A huge population that stands to benefit from Exocool are Diabetes patients. Most patients suffering from Type 1 Diabetes Mellitus rely on daily injections as their source of treatment. For others, the injections are several times a day. They have to undergo this every day of their lives. In a study of children, between four to sixteen years old, with type 1 diabetes, 40.9% reported injection-related fear, and 22.7% reported associated pain. Further, children with diabetes and those younger than 9 years reported a higher frequency (75%) of fear of injections when compared with older children 21.4% (Howe et al.,2011). The same applies to adults. Exocool serves as a life-changing device for the people who are exposed to needle pricks every day. It helps the patients to numb the area before injecting, making the injection painless and drastically reducing the chances of inflammation.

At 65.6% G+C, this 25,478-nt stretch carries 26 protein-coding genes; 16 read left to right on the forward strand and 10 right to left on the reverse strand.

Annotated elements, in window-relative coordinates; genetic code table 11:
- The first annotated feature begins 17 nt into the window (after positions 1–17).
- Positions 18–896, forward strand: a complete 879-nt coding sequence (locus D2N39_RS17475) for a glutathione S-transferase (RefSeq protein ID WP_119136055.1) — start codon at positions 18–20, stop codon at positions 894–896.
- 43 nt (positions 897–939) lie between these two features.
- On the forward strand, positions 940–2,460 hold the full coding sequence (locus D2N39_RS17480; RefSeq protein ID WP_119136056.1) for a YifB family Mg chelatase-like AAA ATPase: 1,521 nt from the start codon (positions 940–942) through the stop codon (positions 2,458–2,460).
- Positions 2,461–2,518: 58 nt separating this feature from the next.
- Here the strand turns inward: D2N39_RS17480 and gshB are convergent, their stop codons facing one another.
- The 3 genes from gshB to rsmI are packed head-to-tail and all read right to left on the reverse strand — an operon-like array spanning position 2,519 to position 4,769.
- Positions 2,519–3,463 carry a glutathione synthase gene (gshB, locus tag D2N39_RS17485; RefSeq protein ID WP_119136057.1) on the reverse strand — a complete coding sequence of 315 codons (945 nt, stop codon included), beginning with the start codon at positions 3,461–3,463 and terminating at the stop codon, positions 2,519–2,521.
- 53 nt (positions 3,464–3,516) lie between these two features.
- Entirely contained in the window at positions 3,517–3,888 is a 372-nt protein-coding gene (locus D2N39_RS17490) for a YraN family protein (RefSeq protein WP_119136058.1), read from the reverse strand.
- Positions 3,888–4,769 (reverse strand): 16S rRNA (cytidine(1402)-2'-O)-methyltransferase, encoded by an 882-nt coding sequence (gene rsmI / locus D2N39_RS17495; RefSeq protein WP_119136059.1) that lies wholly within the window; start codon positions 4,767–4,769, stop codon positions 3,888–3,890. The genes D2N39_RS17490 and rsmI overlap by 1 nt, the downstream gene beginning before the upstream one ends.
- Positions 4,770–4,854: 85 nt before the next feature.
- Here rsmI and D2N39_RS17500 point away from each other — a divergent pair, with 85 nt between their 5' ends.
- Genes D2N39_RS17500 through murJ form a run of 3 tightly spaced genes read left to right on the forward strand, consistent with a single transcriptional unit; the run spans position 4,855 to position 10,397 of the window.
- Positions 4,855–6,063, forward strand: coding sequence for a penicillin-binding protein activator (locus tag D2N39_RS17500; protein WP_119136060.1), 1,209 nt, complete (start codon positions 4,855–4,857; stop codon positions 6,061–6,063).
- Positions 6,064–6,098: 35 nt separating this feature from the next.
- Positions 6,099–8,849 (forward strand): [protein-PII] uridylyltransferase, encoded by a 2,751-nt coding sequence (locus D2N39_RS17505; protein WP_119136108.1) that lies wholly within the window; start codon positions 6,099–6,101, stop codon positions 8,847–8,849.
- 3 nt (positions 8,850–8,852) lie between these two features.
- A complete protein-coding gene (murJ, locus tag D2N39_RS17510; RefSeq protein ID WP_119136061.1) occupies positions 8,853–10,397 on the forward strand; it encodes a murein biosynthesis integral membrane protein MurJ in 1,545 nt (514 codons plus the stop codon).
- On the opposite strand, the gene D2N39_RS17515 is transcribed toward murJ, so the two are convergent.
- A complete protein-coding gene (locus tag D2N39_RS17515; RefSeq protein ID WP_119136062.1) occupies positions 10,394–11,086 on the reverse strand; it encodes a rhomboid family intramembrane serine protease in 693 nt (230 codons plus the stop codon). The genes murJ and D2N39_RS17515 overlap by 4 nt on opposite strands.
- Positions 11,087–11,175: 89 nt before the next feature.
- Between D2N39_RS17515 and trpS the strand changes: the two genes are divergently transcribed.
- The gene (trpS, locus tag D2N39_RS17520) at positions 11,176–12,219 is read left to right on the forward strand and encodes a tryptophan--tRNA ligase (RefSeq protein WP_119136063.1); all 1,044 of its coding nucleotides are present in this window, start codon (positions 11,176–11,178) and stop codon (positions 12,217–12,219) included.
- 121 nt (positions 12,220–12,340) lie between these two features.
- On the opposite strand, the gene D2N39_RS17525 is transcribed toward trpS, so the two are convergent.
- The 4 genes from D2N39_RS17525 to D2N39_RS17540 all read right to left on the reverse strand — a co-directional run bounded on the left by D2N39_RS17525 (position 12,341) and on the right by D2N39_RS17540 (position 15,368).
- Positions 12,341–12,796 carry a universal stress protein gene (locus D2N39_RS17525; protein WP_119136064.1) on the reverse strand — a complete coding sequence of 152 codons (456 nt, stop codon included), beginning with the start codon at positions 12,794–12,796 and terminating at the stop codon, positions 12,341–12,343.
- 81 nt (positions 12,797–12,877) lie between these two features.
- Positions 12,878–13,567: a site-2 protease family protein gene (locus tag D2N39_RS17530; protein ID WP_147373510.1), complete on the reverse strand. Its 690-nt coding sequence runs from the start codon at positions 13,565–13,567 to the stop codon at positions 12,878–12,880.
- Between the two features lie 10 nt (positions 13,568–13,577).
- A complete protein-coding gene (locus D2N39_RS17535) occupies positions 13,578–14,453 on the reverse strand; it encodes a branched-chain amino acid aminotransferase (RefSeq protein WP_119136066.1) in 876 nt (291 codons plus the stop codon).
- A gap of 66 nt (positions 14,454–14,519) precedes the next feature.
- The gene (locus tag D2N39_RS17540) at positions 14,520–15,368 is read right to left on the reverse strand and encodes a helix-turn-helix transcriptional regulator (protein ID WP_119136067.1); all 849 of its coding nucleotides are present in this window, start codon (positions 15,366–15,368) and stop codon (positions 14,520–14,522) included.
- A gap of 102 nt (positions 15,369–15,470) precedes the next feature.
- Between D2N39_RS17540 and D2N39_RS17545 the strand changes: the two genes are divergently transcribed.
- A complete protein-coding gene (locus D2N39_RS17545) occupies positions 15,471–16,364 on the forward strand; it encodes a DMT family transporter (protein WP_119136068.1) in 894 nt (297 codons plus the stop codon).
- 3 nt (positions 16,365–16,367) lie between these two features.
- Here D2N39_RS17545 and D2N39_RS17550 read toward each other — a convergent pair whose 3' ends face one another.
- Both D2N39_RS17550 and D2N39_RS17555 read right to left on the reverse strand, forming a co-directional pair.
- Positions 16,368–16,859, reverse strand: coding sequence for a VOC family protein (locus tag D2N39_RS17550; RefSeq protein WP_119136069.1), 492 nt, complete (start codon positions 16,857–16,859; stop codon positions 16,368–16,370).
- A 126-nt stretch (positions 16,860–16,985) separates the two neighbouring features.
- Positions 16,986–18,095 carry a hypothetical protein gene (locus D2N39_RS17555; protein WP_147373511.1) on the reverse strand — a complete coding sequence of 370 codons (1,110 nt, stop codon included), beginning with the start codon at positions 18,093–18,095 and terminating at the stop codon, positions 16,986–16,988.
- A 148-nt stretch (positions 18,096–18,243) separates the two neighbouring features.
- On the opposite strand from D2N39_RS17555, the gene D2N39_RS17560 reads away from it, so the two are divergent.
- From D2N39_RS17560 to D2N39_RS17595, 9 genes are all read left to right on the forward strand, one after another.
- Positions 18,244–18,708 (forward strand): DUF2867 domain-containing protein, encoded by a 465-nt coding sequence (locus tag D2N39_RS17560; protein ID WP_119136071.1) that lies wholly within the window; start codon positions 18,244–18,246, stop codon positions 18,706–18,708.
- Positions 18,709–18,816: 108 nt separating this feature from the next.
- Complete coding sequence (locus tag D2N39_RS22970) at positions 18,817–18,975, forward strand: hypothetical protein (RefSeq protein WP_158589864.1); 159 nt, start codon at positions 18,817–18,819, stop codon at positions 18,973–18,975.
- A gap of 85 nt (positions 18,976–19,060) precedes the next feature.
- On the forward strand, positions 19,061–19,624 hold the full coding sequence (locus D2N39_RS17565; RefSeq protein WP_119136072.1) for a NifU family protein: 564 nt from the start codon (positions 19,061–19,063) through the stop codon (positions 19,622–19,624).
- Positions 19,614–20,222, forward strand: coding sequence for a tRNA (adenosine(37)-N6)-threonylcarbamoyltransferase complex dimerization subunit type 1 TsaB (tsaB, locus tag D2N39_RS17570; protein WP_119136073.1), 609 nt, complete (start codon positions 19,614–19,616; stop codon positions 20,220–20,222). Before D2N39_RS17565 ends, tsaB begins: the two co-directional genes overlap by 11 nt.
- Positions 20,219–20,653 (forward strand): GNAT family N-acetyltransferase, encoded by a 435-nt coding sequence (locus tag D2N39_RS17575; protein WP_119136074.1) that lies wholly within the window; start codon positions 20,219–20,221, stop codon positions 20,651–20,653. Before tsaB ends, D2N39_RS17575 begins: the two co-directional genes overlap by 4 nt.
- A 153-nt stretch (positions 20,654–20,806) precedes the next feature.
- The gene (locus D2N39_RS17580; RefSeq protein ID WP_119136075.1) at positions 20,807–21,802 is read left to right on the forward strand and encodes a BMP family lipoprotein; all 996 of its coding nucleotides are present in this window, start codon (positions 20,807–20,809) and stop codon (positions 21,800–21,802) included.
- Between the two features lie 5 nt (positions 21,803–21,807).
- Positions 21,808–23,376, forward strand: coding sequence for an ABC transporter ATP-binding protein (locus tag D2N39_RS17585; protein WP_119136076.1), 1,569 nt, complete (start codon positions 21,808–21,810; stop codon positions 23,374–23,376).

Hart, D., & Bossert, E. (1994). Self-reported fears of hospitalized school-age children. Journal of pediatric Nursing, 9(2), 83-90.

Howe, C. J., Ratcliffe, S. J., Tuttle, A., Dougherty, S., & Lipman, T. H. (2011). Needle anxiety in children with type 1 diabetes and their mothers. MCN: The American Journal of Maternal/Child Nursing, 36(1), 25-31.

Kortesluoma, R. L., & Nikkonen, M. (2004). ‘I had this horrible pain’: the sources and causes of pain experiences in 4-to 11-year-old hospitalized children. Journal of Child Health Care, 8(3), 210-231.

Taddio, A., Ipp, M., Thivakaran, S., Jamal, A., Parikh, C., Smart, S., Katz, J. (2012) Survey of the prevalence of immunization non-compliance due to needle fears in children and adults. Vaccine 30(32): 4807–4812. https://doi.org/10.1016/j.vaccine.2012.05.011